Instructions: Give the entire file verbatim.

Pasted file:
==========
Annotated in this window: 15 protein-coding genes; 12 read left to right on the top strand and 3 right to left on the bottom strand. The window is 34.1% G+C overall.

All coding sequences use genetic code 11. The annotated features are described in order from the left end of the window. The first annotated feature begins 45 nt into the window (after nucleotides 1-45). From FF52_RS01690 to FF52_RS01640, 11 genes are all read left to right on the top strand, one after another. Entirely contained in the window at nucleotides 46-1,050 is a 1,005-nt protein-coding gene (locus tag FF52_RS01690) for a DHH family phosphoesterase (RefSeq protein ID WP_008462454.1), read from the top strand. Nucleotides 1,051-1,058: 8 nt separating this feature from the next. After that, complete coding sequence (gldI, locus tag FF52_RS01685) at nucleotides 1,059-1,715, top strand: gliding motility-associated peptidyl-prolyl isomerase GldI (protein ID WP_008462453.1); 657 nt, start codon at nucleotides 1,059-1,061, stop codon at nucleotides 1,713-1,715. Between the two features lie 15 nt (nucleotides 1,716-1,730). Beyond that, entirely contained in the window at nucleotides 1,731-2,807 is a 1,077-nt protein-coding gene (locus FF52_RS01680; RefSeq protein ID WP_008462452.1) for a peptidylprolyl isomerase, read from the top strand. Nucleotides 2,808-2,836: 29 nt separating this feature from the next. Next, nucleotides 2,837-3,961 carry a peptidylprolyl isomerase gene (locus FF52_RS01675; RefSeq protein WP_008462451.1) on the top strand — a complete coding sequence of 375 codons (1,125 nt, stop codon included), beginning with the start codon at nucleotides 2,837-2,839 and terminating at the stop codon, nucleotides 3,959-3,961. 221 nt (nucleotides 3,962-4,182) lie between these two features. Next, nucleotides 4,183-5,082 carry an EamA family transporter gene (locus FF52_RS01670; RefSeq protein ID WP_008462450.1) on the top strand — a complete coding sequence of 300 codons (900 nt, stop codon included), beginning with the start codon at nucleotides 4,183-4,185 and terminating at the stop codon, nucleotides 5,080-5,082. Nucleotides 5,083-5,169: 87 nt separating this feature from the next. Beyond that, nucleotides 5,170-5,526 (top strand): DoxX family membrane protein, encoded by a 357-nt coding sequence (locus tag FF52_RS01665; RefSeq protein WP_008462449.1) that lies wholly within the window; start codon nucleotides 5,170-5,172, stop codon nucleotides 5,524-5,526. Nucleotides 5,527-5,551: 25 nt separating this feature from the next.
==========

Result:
Annotated in this window: 15 protein-coding genes; 12 read left to right on the top strand and 3 right to left on the bottom strand. The window is 34.1% G+C overall.

All coding sequences use genetic code 11. The annotated features are described in order from the left end of the window. The first annotated feature begins 45 nt into the window (after nucleotides 1-45). From FF52_RS01690 to FF52_RS01640, 11 genes are all read left to right on the top strand, one after another. Entirely contained in the window at nucleotides 46-1,050 is a 1,005-nt protein-coding gene (locus tag FF52_RS01690) for a DHH family phosphoesterase (RefSeq protein ID WP_008462454.1), read from the top strand. Nucleotides 1,051-1,058: 8 nt separating this feature from the next. After that, complete coding sequence (gldI, locus tag FF52_RS01685) at nucleotides 1,059-1,715, top strand: gliding motility-associated peptidyl-prolyl isomerase GldI (protein ID WP_008462453.1); 657 nt, start codon at nucleotides 1,059-1,061, stop codon at nucleotides 1,713-1,715. Between the two features lie 15 nt (nucleotides 1,716-1,730). Beyond that, entirely contained in the window at nucleotides 1,731-2,807 is a 1,077-nt protein-coding gene (locus FF52_RS01680; RefSeq protein ID WP_008462452.1) for a peptidylprolyl isomerase, read from the top strand. Nucleotides 2,808-2,836: 29 nt separating this feature from the next. Next, nucleotides 2,837-3,961 carry a peptidylprolyl isomerase gene (locus FF52_RS01675; RefSeq protein WP_008462451.1) on the top strand — a complete coding sequence of 375 codons (1,125 nt, stop codon included), beginning with the start codon at nucleotides 2,837-2,839 and terminating at the stop codon, nucleotides 3,959-3,961. 221 nt (nucleotides 3,962-4,182) lie between these two features. Next, nucleotides 4,183-5,082 carry an EamA family transporter gene (locus FF52_RS01670; RefSeq protein ID WP_008462450.1) on the top strand — a complete coding sequence of 300 codons (900 nt, stop codon included), beginning with the start codon at nucleotides 4,183-4,185 and terminating at the stop codon, nucleotides 5,080-5,082. Nucleotides 5,083-5,169: 87 nt separating this feature from the next. Beyond that, nucleotides 5,170-5,526 (top strand): DoxX family membrane protein, encoded by a 357-nt coding sequence (locus tag FF52_RS01665; RefSeq protein WP_008462449.1) that lies wholly within the window; start codon nucleotides 5,170-5,172, stop codon nucleotides 5,524-5,526. Nucleotides 5,527-5,551: 25 nt separating this feature from the next.